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Saturday, January 20, 2018


As reported in our Weekly NEWS over the last few months, IMO has recently adopted new amendments to MARPOL Regulation 13G (the 2001 Amendments) which come into force in September 2002 and will be applicable from 1 January 2003.

According to the 2001 Amendments, single hull oil tankers are categorised in three categories, depending on a combination of deadweight size, cargoes carried, and whether a vessel satisfies the requirements of regulation 1(26) of Annex I of MARPOL (which describes requirements for Protective Location and for Segregated Ballast Tanks, i.e. PL/SBT).

For the cargo criterion, whereas initially MARPOL had made a distinction only between Crude Carriers and Product Tankers (dirty and clean), the cargo categorisation adopted in the 2001 Amendments is Clean Petroleum Products (CPP) and Dirty Petroleum Products (DPP, i.e. fuel oils, heavy diesel oils and lubricating oils). This distinction was first made in the 1999 Amendments to 13G as a result of the MT Nadhodka breaking up in Japan and causing serious pollution. IMO adopted Resolution MEPC.78(43) requiring that tankers between 20,000 and 29,999 dwt carrying DPP cargoes should be subject to 13G (i.e. at the age of 25 years to adopt SBT/PL or HBL). This amendment was supposed to come into force on 1 January 2003, but as the 2001 Amendments to 13G have re-written this regulation it is concluded that the 1999 Amendments will not come into force.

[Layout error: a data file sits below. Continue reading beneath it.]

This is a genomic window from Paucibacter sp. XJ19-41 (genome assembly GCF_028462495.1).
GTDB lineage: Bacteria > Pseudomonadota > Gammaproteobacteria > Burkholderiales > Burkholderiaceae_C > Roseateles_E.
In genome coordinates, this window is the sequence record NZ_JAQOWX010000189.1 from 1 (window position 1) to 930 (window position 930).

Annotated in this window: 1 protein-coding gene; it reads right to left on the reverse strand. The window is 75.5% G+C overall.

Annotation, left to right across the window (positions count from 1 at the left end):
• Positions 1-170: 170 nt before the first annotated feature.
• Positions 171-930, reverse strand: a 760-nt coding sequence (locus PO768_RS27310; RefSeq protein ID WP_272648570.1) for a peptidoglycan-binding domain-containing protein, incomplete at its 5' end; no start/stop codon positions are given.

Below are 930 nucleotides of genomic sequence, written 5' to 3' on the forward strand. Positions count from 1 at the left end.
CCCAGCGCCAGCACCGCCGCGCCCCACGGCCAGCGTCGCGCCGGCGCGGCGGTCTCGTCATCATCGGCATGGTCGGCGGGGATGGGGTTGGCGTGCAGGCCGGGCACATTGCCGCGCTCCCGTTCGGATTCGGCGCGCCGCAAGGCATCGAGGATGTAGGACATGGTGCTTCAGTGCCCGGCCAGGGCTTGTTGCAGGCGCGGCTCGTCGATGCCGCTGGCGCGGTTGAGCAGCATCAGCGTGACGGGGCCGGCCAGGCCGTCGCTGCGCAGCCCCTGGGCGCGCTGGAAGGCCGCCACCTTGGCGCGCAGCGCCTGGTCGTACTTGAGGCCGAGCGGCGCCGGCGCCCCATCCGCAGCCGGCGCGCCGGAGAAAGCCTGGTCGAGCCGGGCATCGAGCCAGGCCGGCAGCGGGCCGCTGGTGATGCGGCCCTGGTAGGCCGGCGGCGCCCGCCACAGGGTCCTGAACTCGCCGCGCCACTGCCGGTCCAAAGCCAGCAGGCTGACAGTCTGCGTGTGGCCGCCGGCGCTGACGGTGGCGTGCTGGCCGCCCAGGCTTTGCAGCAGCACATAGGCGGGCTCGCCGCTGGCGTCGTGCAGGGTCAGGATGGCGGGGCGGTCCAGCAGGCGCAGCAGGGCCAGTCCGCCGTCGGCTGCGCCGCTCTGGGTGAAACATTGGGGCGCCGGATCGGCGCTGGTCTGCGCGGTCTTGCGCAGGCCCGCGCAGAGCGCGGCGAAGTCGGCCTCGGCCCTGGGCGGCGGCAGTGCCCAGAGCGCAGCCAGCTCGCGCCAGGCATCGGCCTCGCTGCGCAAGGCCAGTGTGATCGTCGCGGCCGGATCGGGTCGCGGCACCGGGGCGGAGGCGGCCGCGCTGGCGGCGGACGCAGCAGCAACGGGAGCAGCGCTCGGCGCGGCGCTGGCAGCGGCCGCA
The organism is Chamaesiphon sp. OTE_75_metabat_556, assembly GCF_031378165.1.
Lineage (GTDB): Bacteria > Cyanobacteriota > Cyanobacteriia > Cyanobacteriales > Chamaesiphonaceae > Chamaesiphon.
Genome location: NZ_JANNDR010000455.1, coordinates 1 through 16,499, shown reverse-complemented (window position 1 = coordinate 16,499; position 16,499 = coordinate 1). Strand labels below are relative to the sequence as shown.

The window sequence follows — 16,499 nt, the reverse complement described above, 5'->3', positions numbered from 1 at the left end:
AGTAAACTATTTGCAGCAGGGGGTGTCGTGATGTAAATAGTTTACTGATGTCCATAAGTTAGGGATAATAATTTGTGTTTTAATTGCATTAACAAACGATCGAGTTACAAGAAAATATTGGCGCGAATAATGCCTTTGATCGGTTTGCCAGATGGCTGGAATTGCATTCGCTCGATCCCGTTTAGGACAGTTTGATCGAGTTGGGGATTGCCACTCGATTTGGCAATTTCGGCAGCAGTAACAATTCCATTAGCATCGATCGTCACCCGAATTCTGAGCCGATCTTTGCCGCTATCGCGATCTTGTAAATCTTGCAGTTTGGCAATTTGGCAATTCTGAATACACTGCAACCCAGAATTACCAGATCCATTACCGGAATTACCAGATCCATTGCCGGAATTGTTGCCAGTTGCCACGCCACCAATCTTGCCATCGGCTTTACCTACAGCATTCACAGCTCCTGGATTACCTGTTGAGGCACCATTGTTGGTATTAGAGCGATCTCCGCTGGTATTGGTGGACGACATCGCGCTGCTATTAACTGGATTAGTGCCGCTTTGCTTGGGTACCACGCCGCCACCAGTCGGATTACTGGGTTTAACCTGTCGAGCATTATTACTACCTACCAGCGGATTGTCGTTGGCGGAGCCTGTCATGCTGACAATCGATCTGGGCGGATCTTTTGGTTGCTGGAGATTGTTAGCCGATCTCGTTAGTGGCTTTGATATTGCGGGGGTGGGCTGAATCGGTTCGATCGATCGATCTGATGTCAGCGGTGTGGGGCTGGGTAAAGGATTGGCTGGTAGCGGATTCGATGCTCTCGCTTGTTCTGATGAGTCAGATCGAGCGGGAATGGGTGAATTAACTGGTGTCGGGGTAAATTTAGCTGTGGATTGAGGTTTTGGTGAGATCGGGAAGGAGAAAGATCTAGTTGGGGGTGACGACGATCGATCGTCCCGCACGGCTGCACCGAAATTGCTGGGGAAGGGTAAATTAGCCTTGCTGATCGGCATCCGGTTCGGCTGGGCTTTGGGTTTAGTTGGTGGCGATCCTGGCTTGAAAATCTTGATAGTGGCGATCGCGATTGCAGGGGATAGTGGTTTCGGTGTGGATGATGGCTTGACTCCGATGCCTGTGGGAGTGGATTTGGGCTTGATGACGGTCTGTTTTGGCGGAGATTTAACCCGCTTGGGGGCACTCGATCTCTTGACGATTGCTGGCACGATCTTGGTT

This background is given to clarify the categorization of single hull tankers between 20,000 dwt and 29,999 dwt when transporting DPPs. The definition of category 2 is as follows:

“Category 2 oil tanker” means an oil tanker of 20,000 tons deadweight and above carrying crude oil, fuel oil, heavy diesel oil or lubricating oil as cargo, and of 30,000 tons deadweight and above carrying oil other than the above, which complies with the requirements for new oil tankers as defined in regulation 1(26) of this Annex;”

This definition leads to a potential ambiguity in the interpretation of “compliance with 1(26)” for 20,000 to 29,999 dwt tankers carrying DPP.

A strict interpretation of this definition (which obviously will overrule the 1999 Amendments) is that a new product tanker (as defined by regulation 1(26)) between 20,000 dwt and 29,999 dwt carrying DPPs would not be subject to phase out under current 13G, but after 1 September 2002 would be phased-out as a Category 2 tanker. In this instance, such a tanker does not need to meet PL/SBT requirements under regulation 13E as she is less than 30,000 dwt, but is still a new 1(26) tanker and therefore a Category 2 oil tanker provided she does not continue to carry any crude oil. If she carries crude, then she is a Category 1 tanker. If she carries only CPP (oils other than crude and DPP) then she is a Category 3.

It is obvious that the "intent" of the 1999 Amendments might have been taken away by the 2001 Amendments and IMO might possibly have a second assessment of this particular aspect.

Whether a tanker is a Category 1 or Category 2 tanker when transporting DPP is evident for single hull tankers without PL/SBT that were built in 1982 and after. The phase-out table is available on our web site.

It should be noted that, to date, there are 49 single hull tankers of this size category which were built in or after 1982 and which are entered with INTERTANKO. The aggregate tonnage is 1.43 mill dwt. World-wide (including the INTERTANKO registered tankers) there are some 87 tankers of this category with an aggregate tonnage of some 2.5 mill. dwt.


Dragos Rauta for further clarification

Please click here to link to the phase-out table: